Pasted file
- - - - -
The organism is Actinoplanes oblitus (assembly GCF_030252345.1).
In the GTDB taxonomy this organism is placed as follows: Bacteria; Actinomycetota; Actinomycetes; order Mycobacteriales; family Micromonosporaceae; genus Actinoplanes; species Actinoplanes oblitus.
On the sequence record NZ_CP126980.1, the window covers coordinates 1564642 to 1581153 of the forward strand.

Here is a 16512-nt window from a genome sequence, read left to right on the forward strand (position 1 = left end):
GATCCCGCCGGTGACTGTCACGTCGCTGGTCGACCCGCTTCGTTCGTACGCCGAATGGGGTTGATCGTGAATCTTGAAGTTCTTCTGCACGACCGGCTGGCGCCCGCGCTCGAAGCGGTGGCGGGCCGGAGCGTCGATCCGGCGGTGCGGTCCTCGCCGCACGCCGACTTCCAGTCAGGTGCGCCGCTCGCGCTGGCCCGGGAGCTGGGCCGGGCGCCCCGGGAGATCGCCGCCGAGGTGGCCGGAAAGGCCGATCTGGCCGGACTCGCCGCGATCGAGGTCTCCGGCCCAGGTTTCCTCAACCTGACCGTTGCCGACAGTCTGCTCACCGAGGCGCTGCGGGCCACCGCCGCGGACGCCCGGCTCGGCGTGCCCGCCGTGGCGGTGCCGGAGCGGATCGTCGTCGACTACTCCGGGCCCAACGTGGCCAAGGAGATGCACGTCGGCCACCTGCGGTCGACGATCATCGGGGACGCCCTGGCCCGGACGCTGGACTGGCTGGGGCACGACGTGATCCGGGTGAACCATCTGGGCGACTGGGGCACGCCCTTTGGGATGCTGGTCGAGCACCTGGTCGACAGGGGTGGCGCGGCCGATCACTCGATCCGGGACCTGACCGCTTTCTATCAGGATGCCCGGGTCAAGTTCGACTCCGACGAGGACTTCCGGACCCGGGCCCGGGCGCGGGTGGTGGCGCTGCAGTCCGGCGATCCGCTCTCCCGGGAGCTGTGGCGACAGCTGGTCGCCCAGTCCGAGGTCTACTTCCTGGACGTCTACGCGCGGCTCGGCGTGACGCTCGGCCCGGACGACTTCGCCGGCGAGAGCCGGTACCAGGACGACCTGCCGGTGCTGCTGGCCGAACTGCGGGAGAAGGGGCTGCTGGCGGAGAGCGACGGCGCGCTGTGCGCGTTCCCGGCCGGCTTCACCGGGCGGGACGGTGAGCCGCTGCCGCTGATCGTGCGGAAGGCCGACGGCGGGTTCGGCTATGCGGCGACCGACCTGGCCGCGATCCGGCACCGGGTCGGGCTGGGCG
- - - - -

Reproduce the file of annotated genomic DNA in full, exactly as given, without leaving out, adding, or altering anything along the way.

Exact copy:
The organism is Actinoplanes oblitus (assembly GCF_030252345.1).
In the GTDB taxonomy this organism is placed as follows: Bacteria; Actinomycetota; Actinomycetes; order Mycobacteriales; family Micromonosporaceae; genus Actinoplanes; species Actinoplanes oblitus.
On the sequence record NZ_CP126980.1, the window covers coordinates 1564642 to 1581153 of the forward strand.

Here is a 16512-nt window from a genome sequence, read left to right on the forward strand (position 1 = left end):
GATCCCGCCGGTGACTGTCACGTCGCTGGTCGACCCGCTTCGTTCGTACGCCGAATGGGGTTGATCGTGAATCTTGAAGTTCTTCTGCACGACCGGCTGGCGCCCGCGCTCGAAGCGGTGGCGGGCCGGAGCGTCGATCCGGCGGTGCGGTCCTCGCCGCACGCCGACTTCCAGTCAGGTGCGCCGCTCGCGCTGGCCCGGGAGCTGGGCCGGGCGCCCCGGGAGATCGCCGCCGAGGTGGCCGGAAAGGCCGATCTGGCCGGACTCGCCGCGATCGAGGTCTCCGGCCCAGGTTTCCTCAACCTGACCGTTGCCGACAGTCTGCTCACCGAGGCGCTGCGGGCCACCGCCGCGGACGCCCGGCTCGGCGTGCCCGCCGTGGCGGTGCCGGAGCGGATCGTCGTCGACTACTCCGGGCCCAACGTGGCCAAGGAGATGCACGTCGGCCACCTGCGGTCGACGATCATCGGGGACGCCCTGGCCCGGACGCTGGACTGGCTGGGGCACGACGTGATCCGGGTGAACCATCTGGGCGACTGGGGCACGCCCTTTGGGATGCTGGTCGAGCACCTGGTCGACAGGGGTGGCGCGGCCGATCACTCGATCCGGGACCTGACCGCTTTCTATCAGGATGCCCGGGTCAAGTTCGACTCCGACGAGGACTTCCGGACCCGGGCCCGGGCGCGGGTGGTGGCGCTGCAGTCCGGCGATCCGCTCTCCCGGGAGCTGTGGCGACAGCTGGTCGCCCAGTCCGAGGTCTACTTCCTGGACGTCTACGCGCGGCTCGGCGTGACGCTCGGCCCGGACGACTTCGCCGGCGAGAGCCGGTACCAGGACGACCTGCCGGTGCTGCTGGCCGAACTGCGGGAGAAGGGGCTGCTGGCGGAGAGCGACGGCGCGCTGTGCGCGTTCCCGGCCGGCTTCACCGGGCGGGACGGTGAGCCGCTGCCGCTGATCGTGCGGAAGGCCGACGGCGGGTTCGGCTATGCGGCGACCGACCTGGCCGCGATCCGGCACCGGGTCGGGCTGGGCG